Restaurant Review – Jabu

We're going to Jabu tonight, we haven't been for quite a while. Last time we went, I wrote this:

 

Can't believe I haven't mentioned Jabu before, but it seems not, or at least I can't find it. Went out with John, Guinness, the Lawsons, Julia, and Julian, for a pre-Eastercon gathering as some people are heading up today and will miss the regular pub this evening.

Jabu is a Chinese Fondue and Dumpling house, a dark pine and orange plastic cafe. Each table has an electronic hotplate. First course is a choice of fresh steamed dumplings, Northern Chinese style. Lamb and Coriander is one of our favourites, there are beef, pork, chicken and veggie based ones, heavy on the seasoning and with lots of interesting textures. £4 for 12, with dipping sauces, one soy/vinegar, one chilli/sesame. Then they bring a wok-style pot, with a divider down the middle. You choose two flavours of broth (chicken and spicy for us), they fill the pot and put it on the hotplate. Little plates of goodies (from a long, long list) arrive and you cook your choice in the broth. More dipping sauces – sesame paste, sweet chilli, garlic, wasabi/soy. Goodies last night included squid, salmon, scallops, chicken, paperthin sliced beef and lamb, assorted veggies, udon and slim noodles, and a softshell crab. You can also have a range of tofu, meat and fish balls, mushrooms, seasonal veggies, more seafood including about four types of prawns, and tripe. After you've played the cooking game for a while and run out of things to experiment with, they bring small bowls and you have the last of the noodles with the now concentrated and flavoured soup. A few pieces of cut fruit for dessert. Tea to drink throughout, they have a full menu of Chinese teas and will explain the differences. The main waitress is a phenomenon, permanently bouncy, enthusiastic about everything, will show you how to cook things if you're wary, and scurries around refilling tea, soup etc  as necessary. It was a fun evening, it's a highly social event with lots of messing about. Seven/eight is about the maximum number, though, even then people were having to stand up or stretch to reach the pot. And stunningly cheap – it worked out at £10 per head for a good 2 – 3 hours entertainment and gorgeuous food. Healthier than your average Chinese meal as well, with no deep-frying or overly sweet sauces. Yum Yum.

EDIT – I did mention it before, just didn't tag it properly. Fuller review here – nothing much seems to have changed, though! http://frandowdsofa.livejournal.com/77301.html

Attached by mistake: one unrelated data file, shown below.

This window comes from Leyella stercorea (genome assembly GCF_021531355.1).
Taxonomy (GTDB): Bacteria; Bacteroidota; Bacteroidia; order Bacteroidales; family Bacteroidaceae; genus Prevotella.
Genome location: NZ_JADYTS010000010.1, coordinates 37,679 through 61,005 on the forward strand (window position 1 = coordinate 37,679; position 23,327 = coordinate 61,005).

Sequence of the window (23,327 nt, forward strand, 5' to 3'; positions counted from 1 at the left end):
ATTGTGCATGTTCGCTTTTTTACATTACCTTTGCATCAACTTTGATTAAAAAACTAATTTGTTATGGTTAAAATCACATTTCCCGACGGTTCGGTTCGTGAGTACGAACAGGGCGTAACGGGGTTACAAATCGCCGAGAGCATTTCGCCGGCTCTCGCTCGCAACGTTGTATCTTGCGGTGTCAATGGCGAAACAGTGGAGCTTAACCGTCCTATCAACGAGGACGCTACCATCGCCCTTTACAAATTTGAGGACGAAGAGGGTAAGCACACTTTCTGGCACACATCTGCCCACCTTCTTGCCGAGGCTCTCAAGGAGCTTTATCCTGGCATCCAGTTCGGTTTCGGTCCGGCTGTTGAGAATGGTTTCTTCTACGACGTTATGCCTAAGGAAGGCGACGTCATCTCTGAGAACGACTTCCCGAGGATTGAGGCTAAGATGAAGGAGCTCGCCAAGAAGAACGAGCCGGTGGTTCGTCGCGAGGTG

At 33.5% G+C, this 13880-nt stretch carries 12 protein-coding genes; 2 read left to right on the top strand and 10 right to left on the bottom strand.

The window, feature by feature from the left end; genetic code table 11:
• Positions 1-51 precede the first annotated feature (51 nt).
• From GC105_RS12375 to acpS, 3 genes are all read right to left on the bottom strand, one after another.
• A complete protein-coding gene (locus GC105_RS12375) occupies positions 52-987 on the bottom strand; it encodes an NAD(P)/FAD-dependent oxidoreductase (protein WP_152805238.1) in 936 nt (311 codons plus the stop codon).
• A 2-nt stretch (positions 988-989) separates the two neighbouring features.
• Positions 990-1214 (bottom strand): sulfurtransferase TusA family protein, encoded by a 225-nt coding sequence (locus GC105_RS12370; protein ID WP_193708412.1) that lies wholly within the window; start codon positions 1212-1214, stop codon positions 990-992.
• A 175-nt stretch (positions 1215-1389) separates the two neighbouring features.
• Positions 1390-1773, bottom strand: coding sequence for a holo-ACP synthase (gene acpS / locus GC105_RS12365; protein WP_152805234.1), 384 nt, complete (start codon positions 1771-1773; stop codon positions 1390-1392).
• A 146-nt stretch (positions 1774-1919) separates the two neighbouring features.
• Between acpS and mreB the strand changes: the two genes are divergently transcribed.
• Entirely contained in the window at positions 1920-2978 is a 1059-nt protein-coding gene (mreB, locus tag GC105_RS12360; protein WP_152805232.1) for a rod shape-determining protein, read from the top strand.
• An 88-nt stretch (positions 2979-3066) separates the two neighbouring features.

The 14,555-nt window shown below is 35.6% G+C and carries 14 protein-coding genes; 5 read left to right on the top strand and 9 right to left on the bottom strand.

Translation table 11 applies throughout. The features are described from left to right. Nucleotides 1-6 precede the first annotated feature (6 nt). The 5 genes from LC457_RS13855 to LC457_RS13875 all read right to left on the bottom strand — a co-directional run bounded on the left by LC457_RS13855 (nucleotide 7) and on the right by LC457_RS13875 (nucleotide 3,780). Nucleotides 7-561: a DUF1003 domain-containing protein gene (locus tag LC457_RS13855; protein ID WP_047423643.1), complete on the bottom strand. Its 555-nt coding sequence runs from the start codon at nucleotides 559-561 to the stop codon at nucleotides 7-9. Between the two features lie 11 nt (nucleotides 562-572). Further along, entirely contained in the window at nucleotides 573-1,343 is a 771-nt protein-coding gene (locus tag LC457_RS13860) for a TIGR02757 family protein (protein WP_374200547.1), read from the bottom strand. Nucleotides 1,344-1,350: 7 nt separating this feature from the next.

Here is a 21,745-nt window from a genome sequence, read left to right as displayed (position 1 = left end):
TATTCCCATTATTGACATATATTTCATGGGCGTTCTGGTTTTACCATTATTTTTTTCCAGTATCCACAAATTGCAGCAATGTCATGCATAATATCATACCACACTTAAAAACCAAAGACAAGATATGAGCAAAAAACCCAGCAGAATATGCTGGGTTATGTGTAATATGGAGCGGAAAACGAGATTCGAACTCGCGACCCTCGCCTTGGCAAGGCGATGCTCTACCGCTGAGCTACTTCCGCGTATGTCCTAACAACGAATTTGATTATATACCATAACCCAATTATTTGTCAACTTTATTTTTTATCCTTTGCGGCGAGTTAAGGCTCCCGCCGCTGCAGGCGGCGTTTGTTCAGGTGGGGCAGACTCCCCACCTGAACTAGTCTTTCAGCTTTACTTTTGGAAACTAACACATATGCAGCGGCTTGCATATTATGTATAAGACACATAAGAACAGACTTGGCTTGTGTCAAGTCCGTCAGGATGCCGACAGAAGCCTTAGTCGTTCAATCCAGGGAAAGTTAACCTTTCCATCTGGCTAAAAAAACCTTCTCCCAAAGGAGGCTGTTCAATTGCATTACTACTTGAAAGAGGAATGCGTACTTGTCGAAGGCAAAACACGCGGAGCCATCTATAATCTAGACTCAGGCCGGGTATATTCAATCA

Read and post comments | Send to a friend

Classic Spinach Dip

How could I have forgotten this one? a staple of every party of the mid-eighties. This is from an ad in Bon Appetit December 1986.

Take:

  • 10 oz frozen chopped spinach, thawed and squeezed dry
  • 1.5 cups sour cream
  • 1 cup mayonnaise
  • 1 packet Knorr Vegetable Soup Mix
  • 1 x 8 oz can water chestnuts, finely chopped
  • 3 green onions, finely chopped

Mix the whole lot up well, chill for a couple of hours, so that the soup can dissolve into the dip. There was something about this one that was really yummy. The salt and MSG, I expect. You could easily make this healthier, with a low-salt low-fat soup mix, and low-fat fromage frais or similar instead of the cream and mayonnaise.

 

Read and post comments | Send to a friend

Posted in Recipes. Tags: , , . 1 Comment »

Things to do with Goose

The Cuisine for December 1984 also had a retro-article on goose cookery, it's not worth writing out the recipes, they were fairly standard, but some of the ideas were a little bit different. And would do fine for duck too.

Liver – dredge with seasoned flour and cook in goose fat on a high heat, serving with a jammy sauce made with prunes soaked in Madeira, onions and tart apples, with a little marjoram at the end.

Casserole – with onions and mushrooms, finished off with double cream, french mustard and fresh parsley

Ragout with bacon, turnips, cloves, bay leaf – caramelising the turnips in goose fat and sugar before adding them

A very complex stuffing for goose, making a cornbread with crumbled Italian sausage in it, mixing that with dried orchard fruits and mushrooms. Served with chestnuts braised with celery and goose gravy until coated and caramelised, and honeyed yams. I wouldn't do all three of those, it would be far too sweet – and certainly I'd want a watercress salad on the side, or a raw cranberry relish, or something very tart and sharp.

 

Read and post comments | Send to a friend

Cranberry Lime Chutney

We've been clearing out a bit, and I came across a box file full of my old American magazines. A copy of Cuisine, from December 1984, not only had full-page ads for cigarettes, but also some interesting recipes. This Cranberry Lime Chutney was a reader request from Rooney's restaurant in Rochester NY, where it was served with mesquite-grilled mallard breast. It's really simple, just put all the ingredients in a heavy pan, boil, simmer, stirring, until thick, which should take about 45 minutes. It looks like a proper preserving chutney, there's enough sugar and acid in there, it would certainly keep a while in a sealed jar in the fridge. They suggest that you could serve it warm.

  • 2 cups fresh cranberries
  • 2/3 cup dark brown sugar
  • 1 large orange, peeled, pith removed, cut into 1/4 inch slices
  • 1 tablespoon grated lime zest
  • 3 tablespoons fresh lime juice
  • 1 medium tart apple (Granny Smith) peeled, cored and coarsely chopped
  • 1/2 cup cider vinegar
  • 1/4 cup water
  • 1/4 tsp ground nutmeg
  • 1/8 tsp ground ginger
  • 1/8 tsp dry mustard
  • 1/8 tsp ground allspice

Read and post comments | Send to a friend